Allah is Malik.
In the first Chapter (Surah Al-Fatehah), Allah T'ala says that He is:
مَالِكِ يَوْمِ الدِّيْنِ
The Master of the Day of Recompense. (1:4)
God will be the Lord of the Day when all generations of mankind gather together on order to render an account of their conduct, and when each person will be finally rewarded or punished for his deeds. The description of God as Lord of the Day of Judgement following the mention of his benevolence and compassion indicates that we ought to remember another aspect of God as well-namely, that He will judge us all, that He is so absolutely powerful, that on the Day of Judgement no one will have the power either to resist the enforcement of punishments that He decrees or to prevent anyone from receiving the rewards that He decides to confer. Hence, we ought not only to love Him for nourishing and sustaining us and for His compassion and mercy towards us, but should also hold Him in awe because of His justice, and should not forget that our ultimate happiness or misery rests completely with Him. (Tafheemul Quran)
This ayah is a follow up to the previous ayah, that while Allah is extremely and perpetually merciful, He is also the Owner and the King of the day of judgement, lest a person misuse Allah’s mercy to commit sins.
In a certain recitation of the Quran, the first word is recited as Maalik, with an elongated ‘aa’ sound (this means owner), and in others, it is recited as malik, without an elongation (and this means king). It is interesting how these two recitations, while conveying subtly different meanings, cover a comprehensive description of Allah and His relation to the day of judgement. This is because a King is used to describe the ownership on a massive-level: lands, countries, while Owner is used to describe ownership over smaller things: property, houses. The linguistic connection here is interesting because Allah is the King of the great things that will happen on the day of judgement, that is a great day and will last for a great amount of time, and Allah is the Owner of the people’s small deeds that are going to be counted.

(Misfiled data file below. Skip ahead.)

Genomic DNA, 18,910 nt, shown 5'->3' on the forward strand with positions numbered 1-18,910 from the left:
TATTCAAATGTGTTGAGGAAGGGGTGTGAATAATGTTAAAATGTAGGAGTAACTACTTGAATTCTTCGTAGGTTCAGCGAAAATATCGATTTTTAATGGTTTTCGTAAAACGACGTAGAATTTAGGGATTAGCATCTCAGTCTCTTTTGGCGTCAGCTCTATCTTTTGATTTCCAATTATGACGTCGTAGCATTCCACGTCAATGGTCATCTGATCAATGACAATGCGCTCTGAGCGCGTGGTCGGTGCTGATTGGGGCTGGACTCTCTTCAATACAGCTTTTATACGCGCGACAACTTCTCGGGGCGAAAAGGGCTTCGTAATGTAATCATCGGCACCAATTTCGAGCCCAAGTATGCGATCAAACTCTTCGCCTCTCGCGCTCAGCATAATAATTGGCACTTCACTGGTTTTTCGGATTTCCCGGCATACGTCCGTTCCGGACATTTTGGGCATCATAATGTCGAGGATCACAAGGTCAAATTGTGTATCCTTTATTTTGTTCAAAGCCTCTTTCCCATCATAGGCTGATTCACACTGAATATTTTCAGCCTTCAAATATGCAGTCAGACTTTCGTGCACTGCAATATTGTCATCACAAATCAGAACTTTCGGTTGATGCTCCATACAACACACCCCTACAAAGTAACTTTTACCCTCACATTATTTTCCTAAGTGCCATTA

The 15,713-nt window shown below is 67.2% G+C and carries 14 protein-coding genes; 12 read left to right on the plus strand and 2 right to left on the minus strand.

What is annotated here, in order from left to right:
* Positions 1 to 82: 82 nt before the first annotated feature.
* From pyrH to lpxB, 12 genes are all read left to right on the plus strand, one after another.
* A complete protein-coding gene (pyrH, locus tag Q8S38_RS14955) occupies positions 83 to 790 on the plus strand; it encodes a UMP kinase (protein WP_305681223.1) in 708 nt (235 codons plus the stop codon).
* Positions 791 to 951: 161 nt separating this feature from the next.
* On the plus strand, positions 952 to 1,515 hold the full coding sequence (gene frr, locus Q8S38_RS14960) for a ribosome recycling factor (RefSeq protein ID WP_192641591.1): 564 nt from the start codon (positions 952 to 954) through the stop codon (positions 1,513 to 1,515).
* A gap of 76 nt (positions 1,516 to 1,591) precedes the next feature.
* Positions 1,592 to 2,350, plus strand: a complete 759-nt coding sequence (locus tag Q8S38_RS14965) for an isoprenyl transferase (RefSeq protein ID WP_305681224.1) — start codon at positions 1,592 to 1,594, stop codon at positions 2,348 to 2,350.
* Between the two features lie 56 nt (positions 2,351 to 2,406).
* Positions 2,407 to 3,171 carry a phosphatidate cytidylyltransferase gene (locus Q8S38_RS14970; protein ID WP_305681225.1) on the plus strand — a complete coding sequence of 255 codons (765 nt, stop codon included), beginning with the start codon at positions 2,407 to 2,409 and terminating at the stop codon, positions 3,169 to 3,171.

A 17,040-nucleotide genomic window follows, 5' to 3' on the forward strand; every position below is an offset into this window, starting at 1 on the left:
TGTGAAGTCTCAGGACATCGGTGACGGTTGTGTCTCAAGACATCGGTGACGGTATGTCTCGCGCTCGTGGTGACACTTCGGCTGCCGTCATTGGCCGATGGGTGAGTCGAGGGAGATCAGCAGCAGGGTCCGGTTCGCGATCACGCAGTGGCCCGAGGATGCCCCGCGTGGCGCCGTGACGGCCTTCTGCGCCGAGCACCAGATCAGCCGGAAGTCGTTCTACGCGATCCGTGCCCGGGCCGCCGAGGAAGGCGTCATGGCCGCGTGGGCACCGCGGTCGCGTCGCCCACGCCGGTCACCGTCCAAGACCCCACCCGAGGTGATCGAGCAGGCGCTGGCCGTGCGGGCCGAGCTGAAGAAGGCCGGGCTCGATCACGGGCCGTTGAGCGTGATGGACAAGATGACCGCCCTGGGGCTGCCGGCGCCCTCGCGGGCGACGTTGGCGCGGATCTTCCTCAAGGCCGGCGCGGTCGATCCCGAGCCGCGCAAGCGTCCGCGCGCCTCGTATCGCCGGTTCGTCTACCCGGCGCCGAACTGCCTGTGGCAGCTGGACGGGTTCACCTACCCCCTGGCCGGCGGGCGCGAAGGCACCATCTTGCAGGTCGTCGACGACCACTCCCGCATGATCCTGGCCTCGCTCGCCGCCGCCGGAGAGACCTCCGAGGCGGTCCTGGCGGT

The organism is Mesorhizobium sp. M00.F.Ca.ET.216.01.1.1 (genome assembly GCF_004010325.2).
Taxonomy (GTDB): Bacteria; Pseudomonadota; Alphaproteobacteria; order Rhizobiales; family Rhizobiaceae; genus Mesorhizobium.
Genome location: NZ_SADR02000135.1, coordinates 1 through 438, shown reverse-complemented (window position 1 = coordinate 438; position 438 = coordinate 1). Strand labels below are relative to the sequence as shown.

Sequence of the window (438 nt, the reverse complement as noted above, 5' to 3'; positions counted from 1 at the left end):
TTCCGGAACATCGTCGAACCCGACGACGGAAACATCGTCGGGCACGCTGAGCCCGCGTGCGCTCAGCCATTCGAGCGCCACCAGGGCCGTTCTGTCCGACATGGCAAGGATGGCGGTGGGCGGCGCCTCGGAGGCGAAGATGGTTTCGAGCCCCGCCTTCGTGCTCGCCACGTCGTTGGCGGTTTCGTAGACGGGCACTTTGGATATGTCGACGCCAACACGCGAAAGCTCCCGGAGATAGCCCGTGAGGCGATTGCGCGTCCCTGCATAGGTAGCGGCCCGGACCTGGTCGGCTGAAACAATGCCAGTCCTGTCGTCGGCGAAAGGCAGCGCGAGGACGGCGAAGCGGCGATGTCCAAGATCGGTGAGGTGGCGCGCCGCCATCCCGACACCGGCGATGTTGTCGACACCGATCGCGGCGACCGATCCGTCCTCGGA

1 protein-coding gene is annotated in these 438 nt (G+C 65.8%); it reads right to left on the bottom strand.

The addition of the term ‘Day’ is also important. To understand fully, imagine a person with a bag, if a person owns the bag, generally-speaking they own what is inside the bag as well. If Allah owns the ‘Day’ of judgement, then naturally and logically He owns whatever is going to happen during that time as well. Also note, it is impossible for human beings (or any other created being or thing) to own time. We can claim to do so, but in reality we have no control over what happens to us during that time, let alone what happens anywhere else in the massive universe that Allah has created. And so, by Allah being the Owner of the Day of Judgement, He is the Owner of whatever happens during it. In this world, people can pretend to be owners and kings, but on the day of Judgement there will be no owner nor king, nor sovereign, except Allah subhanahu wa ta’aala.
In this ayah there is another comparison with the previous one. This is the whole concept of judgement/accounting/reckoning on that Day. Note, that while Allah mentioned His mercy in the previous ayah, He did not follow it up with mention of punishment, rather He described it as justice. This is true, because one may say there are only two types of people on the day of Judgement: Those upon whom Allah bestows His mercy, and those who are given justice. These three ayaat cover everything a person needs to know about Allah. This is a complete introduction to Himself. And this knowledge, just like any other, should lead to results. (Ref: linguisticMiracle.com)